The Central Bank of Russia revoked another three banking licences on December 13, as its campaign to reduce the number of banks in the country continues.
The CBR pulled the licences of Smolensky Bank, Moscow-based Project Financing Bank and Investbank, the latter ranked seventy-ninth by asset size. All the banks had difficulties in serving clients over recent weeks and had asked the regulator for measures to stabilize liquidity, including the allocation of a Lombard loan.
According to the regulator, the banks violated several norms and laws, including fraudulent financial reporting and inability to satisfy creditors. The CBR also noted the low quality of banks' assets. The banks are all members of the deposit insurance system, which guarantees the redemption of deposits of up to RUB700,000. Any deposit funds over and above that level will be added to the banks' creditor lists.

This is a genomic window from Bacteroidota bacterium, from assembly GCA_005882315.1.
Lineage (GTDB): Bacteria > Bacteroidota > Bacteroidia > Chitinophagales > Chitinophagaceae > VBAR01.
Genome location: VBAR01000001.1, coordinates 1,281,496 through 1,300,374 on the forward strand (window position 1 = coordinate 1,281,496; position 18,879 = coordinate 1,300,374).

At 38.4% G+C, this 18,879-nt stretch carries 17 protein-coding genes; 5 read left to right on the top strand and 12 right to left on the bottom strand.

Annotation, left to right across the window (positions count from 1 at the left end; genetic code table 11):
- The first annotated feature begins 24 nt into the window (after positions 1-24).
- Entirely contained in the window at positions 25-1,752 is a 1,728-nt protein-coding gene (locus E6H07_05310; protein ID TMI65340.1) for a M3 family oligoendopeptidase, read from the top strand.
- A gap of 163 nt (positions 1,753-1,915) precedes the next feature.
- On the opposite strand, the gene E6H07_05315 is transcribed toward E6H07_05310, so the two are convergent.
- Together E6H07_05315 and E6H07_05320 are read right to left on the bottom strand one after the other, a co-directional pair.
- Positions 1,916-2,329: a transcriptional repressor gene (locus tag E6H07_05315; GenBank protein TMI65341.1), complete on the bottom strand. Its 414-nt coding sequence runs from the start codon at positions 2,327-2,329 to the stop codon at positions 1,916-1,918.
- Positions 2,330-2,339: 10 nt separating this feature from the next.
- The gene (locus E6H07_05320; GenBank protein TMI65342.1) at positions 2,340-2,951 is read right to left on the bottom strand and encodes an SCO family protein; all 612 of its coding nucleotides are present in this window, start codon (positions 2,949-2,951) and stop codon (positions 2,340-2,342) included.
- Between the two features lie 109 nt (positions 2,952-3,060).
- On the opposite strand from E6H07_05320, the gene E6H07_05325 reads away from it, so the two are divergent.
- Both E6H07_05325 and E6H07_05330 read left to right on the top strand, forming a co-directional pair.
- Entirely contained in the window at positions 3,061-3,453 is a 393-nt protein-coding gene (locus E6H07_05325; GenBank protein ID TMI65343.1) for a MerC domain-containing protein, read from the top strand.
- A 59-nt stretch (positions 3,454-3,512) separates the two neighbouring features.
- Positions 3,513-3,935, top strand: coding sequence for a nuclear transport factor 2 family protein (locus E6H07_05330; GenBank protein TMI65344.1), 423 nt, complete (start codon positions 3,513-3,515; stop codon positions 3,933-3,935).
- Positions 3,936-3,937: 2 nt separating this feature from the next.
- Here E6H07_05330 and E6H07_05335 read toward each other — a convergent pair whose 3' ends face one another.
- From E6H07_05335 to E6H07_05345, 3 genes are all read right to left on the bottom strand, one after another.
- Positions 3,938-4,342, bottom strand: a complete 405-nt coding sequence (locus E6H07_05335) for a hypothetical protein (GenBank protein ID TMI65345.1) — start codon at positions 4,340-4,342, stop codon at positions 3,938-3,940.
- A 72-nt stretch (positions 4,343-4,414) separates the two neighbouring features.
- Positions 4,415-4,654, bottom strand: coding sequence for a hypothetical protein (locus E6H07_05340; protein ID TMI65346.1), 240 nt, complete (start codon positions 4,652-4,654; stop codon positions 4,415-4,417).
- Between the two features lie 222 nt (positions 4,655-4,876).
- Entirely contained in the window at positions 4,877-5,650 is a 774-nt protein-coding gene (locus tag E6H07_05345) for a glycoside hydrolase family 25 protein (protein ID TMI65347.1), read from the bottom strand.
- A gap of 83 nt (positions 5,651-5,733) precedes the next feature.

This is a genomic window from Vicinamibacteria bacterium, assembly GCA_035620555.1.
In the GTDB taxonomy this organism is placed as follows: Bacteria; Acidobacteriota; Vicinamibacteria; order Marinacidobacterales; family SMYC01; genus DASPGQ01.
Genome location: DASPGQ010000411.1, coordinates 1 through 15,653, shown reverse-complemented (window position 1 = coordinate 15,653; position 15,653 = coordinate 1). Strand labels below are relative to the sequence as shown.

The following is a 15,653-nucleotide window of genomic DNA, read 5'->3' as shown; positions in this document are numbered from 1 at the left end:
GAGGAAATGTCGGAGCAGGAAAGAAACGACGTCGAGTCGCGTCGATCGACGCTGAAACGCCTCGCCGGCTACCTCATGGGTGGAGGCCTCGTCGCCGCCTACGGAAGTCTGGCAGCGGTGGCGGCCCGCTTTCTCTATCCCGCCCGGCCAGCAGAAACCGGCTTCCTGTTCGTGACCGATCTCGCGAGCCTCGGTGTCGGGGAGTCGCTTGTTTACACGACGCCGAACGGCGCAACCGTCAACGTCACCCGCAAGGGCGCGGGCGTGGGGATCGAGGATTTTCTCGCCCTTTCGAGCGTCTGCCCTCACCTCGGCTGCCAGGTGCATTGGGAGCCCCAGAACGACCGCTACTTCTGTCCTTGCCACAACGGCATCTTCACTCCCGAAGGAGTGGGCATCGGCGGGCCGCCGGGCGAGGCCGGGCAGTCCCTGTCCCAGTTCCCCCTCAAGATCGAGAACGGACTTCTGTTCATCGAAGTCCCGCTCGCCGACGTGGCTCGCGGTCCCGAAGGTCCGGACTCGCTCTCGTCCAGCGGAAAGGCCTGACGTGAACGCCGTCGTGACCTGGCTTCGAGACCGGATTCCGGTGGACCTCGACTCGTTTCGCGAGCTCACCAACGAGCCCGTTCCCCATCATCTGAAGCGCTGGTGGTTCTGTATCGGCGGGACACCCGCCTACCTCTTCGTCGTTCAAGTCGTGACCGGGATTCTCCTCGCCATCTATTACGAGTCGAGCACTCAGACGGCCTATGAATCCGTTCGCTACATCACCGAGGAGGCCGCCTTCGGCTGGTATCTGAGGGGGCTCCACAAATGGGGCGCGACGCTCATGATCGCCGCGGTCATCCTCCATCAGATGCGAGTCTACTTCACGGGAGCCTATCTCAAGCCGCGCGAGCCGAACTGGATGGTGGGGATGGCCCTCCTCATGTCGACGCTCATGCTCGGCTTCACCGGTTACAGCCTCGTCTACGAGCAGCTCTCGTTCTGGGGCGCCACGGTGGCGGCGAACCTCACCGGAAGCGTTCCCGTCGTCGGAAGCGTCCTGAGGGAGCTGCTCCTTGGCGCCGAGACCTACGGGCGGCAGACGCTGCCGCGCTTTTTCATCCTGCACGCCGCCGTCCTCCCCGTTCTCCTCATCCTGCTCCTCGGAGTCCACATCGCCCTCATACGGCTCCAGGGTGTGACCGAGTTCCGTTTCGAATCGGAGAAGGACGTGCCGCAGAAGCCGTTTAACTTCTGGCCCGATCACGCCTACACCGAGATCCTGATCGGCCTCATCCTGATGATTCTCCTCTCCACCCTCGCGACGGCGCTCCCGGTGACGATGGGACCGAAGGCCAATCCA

Deposits at nvestbank amounted to about RUB40bn as of November 30, which is comparable to the RUB47bn that was held by Master Bank, the last major retail bank to fall victim to the CBR's push to reduce the number of small banks across the country. Smolensky Bank keeps deposits of RUB14bn.
Project Financing Bank's shut down was almost inevitable, as Master Bank provided its processing services. After the latter's licence was revoked in late November,
Project Financing Bank clients rushed to grab their cash, which led to troubles with liquidity.
UralSib analysts believe that the latest license revocations are likely to further tighten liquidity on the domestic market in the short term, and add pressure onto the ruble. "Neither bodes well for the Russian financial market," the analysts worry.
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